In order that someone may not suppose that he introduced the word of love so that he could put an end to the gifts, regarding this he introduced a grace, saying: desire the spiritual things. He makes the case of aggregating together those things belonging to the family of gifts and lessens the gift of languages, neither is the gift useless by any means, nor does it show(9) The text has δεικνὺς which would render it in context here as pres ind act 2nd sg OR pres act masc nom/voc part sg. Neither of which fits in verbally with the flow here. I think it a print error and should read δεικνὺσι the benefit in respect to this.

[v2-4] “For one who speaks in a language, speaks not to men, but to God; for no one hears, moreover he speaks mysteries in the spirit. But the one who prophesies speaks edification and exhortation and consolation to men. The one who speaks in a tongue edifies himself; but the one who prophesies edifies the Church.”

The one who has the ability to speak to God, points out greatness, but on the other hand smallness since this person does not have the ability to edify the Church. For he absolutely desires this; the edification of the many.

[v5a] “Now I wish that you all spoke in tongues, but even more that you would prophesy; and greater is one who prophesies than one who speaks in languages,”

Not that they should form an opinion here that the person who is critical condemns(10)καθαιρεῖ the languages by these, that this one is in the act of being set right about the suspicion concerning them, he says this:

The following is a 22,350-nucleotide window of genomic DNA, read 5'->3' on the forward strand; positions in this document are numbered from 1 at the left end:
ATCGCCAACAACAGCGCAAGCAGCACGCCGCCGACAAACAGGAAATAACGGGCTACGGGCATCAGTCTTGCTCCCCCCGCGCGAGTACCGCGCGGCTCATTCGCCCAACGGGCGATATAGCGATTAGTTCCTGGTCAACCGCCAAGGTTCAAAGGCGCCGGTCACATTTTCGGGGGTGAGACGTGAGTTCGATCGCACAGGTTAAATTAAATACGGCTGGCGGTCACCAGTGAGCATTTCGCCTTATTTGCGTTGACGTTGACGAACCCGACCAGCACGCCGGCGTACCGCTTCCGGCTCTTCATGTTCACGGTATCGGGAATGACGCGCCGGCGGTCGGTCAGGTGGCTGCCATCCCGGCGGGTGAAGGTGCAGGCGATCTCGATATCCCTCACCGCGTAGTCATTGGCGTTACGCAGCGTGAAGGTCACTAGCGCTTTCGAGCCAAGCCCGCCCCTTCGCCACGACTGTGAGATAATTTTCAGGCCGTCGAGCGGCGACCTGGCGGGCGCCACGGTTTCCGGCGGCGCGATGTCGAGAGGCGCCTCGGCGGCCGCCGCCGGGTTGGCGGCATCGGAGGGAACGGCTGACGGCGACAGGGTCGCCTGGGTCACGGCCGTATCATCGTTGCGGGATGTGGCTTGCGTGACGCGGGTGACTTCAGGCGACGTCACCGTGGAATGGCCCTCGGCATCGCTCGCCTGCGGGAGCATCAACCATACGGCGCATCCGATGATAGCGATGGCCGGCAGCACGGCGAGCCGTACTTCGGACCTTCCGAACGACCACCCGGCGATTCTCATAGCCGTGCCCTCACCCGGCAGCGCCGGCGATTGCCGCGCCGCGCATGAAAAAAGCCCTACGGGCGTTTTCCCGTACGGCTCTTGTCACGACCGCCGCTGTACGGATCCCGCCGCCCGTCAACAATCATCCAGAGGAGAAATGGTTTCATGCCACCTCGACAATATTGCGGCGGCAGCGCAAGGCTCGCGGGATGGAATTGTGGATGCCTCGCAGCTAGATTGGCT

[5b]“Unless he interprets, so that the church may receive edifying.”(11) NASB

It is less, he says, the act of speaking in languages than that of prophesying. Unless of course someone also can interpret the languages.(12)The Greek has τὰ γλώσσας which I think is a copyist/print error. It should read τὰς γλώσσας The Latin has “Nisi forte aliquis etiam interpres adsit, qui linguas sciat interpretari.” the emphasis here is anyone having the ability to interpret the foreign language being spoken, not just the speaker. It was by no means to be a reference to equality made with the one who prophesies.

[v6] “But now, brethren, if I come to you speaking,(13)The Greek has ἐὰν ἔλθω πρὸς ὑμᾶς λαλῶν, which I think is a copyist/print error. It should read τὰς γλώσσας while all other editions contain ἐὰν ἔλθω πρὸς ὑμᾶς γλώσσαις λαλῶν it is likely a copyist or print error. The commentary below suggests that this was a mistake too. what will I profit you?”